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Fedora Atomic Desktops Born Out Of Fedora Silverblue Success

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  • Snaipersky
    replied
    Originally posted by pWe00Iri3e7Z9lHOX2Qx View Post

    Have you thought about Tumbleweed or Slowroll from OpenSUSE? You get all the new stuff + easy rollbacks out of the box.
    It is utterly baffling that SuSE's update system isn't the default for basically everything everywhere. No in-flight packages, no lengthy rollbacks if something broke, it's always in a known good state, or a quick reboot away. I hate having a windows work laptop that has to rollback updates every month for 1-2 hours, and having infrastructure for restoring server system images that one has to submit requests to and wait for hours. Make a subvolume, commit changes, reboot. If something went bad, you're out a minute of your time.‚Äč

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  • Snaipersky
    replied
    Originally posted by User29 View Post
    another article without real explanation of the topic, or any insight or useful detail.
    Fedora is dropping the asinine set of names for their immutable variants (silverblue, kinoite, geode, etc.) and switching to something you can actually understand (Atomic KDE Desktop, Atomic Budgie Desktop, etc). It's all there in the article.

    Leave a comment:


  • pWe00Iri3e7Z9lHOX2Qx
    replied
    Originally posted by ssokolow View Post

    Hey, as long as Debian comes up with an apt-ostree so I'm not being yanked along by Fedora's eagerness to drop support for aging hardware and they hammer out a solution to Flatpak's design being so hostile to end-user patching of installed files (eg. a post-update hook), I'm all for it.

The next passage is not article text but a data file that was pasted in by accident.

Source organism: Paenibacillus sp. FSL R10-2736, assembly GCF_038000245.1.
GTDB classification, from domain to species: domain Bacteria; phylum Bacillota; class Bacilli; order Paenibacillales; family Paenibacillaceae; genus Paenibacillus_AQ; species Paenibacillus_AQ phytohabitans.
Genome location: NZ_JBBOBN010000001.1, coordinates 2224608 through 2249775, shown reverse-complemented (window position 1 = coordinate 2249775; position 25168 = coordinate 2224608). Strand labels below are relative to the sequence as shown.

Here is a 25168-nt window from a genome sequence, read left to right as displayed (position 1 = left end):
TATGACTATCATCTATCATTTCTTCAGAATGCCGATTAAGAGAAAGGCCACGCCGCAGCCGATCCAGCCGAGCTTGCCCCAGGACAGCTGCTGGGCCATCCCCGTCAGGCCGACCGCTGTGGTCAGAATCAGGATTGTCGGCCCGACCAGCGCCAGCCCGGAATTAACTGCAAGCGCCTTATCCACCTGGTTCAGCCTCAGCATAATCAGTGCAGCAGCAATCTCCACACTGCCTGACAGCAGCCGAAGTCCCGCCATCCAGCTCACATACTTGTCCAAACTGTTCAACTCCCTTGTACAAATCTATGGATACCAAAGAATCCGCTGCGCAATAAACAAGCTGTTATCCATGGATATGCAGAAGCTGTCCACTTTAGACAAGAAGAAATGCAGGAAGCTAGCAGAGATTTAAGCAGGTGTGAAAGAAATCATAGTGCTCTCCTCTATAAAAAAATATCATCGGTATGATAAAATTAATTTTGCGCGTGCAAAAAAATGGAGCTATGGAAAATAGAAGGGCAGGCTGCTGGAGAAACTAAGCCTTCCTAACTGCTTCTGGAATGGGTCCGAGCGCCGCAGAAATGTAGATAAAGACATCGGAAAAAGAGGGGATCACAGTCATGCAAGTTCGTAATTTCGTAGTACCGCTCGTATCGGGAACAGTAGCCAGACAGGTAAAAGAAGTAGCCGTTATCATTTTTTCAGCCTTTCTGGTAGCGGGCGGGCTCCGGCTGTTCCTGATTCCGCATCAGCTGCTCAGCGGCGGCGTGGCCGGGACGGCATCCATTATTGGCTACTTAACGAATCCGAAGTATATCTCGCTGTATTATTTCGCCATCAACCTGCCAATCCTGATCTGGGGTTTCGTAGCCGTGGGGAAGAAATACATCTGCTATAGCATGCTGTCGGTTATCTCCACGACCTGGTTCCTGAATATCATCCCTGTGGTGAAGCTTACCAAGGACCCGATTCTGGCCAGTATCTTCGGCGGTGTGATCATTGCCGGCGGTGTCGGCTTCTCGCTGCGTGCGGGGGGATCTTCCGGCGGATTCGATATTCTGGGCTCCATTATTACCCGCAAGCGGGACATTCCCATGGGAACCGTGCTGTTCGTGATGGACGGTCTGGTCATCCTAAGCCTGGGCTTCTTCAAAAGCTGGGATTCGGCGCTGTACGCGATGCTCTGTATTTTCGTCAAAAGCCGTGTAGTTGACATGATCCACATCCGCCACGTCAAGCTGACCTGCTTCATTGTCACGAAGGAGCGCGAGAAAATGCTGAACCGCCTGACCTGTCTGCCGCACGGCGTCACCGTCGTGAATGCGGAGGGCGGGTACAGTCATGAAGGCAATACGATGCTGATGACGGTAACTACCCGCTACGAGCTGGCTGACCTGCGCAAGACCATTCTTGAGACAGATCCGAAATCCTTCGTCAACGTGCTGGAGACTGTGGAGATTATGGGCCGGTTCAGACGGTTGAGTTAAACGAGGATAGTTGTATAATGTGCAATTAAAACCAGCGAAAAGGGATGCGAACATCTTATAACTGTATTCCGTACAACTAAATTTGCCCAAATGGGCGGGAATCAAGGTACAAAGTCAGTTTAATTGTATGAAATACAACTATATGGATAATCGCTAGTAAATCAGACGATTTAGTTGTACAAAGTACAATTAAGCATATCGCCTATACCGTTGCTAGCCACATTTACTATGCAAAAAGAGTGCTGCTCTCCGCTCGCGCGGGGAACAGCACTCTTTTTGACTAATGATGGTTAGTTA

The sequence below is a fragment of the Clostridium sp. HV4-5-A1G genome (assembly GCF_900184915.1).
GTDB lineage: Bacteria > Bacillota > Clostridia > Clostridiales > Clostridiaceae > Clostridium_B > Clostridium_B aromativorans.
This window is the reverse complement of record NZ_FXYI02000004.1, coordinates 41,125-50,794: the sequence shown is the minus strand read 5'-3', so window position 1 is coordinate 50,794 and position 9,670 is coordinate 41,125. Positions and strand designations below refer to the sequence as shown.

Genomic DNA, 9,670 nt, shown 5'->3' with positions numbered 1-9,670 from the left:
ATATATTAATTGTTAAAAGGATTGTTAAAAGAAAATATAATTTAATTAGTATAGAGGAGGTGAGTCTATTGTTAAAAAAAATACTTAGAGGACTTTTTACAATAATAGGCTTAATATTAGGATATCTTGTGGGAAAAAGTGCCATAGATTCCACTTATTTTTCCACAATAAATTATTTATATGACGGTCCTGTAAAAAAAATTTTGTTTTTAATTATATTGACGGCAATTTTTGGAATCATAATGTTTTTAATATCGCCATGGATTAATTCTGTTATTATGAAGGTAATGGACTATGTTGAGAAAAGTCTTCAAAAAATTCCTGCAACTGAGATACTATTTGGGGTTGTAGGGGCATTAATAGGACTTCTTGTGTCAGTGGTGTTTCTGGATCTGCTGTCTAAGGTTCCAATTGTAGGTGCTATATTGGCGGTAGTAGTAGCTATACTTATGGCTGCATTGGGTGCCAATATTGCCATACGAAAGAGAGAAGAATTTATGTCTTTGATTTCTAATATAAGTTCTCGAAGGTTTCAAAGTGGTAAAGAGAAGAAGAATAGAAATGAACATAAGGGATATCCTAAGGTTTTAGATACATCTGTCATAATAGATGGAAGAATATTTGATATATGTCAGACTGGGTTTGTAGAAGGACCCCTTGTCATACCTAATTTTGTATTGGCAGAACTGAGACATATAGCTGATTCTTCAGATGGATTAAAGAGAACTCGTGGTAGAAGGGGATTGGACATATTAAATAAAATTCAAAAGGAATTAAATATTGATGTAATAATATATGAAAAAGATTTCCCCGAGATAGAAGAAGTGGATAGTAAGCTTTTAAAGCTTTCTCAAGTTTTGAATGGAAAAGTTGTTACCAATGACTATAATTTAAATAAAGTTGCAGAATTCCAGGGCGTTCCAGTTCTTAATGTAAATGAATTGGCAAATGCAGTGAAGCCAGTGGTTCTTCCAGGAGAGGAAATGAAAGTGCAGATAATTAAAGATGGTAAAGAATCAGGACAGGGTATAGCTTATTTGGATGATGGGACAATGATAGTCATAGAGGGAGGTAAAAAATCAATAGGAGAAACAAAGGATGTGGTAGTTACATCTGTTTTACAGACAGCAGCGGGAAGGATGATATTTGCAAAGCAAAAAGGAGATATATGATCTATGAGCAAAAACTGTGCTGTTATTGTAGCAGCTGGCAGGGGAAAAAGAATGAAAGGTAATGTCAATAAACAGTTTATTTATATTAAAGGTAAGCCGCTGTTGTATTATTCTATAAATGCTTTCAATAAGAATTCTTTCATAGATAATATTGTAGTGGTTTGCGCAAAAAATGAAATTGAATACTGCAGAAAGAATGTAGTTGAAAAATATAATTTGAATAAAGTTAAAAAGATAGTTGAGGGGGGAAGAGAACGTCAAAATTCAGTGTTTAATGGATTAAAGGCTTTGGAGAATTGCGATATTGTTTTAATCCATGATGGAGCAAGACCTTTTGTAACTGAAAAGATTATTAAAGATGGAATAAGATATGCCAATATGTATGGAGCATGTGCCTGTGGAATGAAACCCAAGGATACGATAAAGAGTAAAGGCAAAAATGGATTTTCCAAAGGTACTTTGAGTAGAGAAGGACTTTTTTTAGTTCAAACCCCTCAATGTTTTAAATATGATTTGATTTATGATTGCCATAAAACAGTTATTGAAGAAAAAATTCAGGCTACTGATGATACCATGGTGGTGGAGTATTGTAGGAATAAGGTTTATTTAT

One of the big reasons I use an LTS+Flatpak combo is that I want to be easily and reliably able to rollback if an update introduces a bug (Flatpak) and, for the things I don't do that with, I want them to be "pinned at a version where I know what the bugs are and I'm used to working around them".

    Having a non-containerized alternative to Flatpak without Snap's architectural misdesigns would mean I wouldn't be stuck on stale versions of things like Dolphin and Konsole with known bugs for years at a time (eg. the fix for "ejecting an optical drive can crash Dolphin" didn't make it into Kubuntu 22.04 LTS) because I consider it more acceptable than having to deal with updates I can't trivially roll back if I don't like them.
    Have you thought about Tumbleweed or Slowroll from OpenSUSE? You get all the new stuff + easy rollbacks out of the box.

    Leave a comment:


  • patrick1946
    replied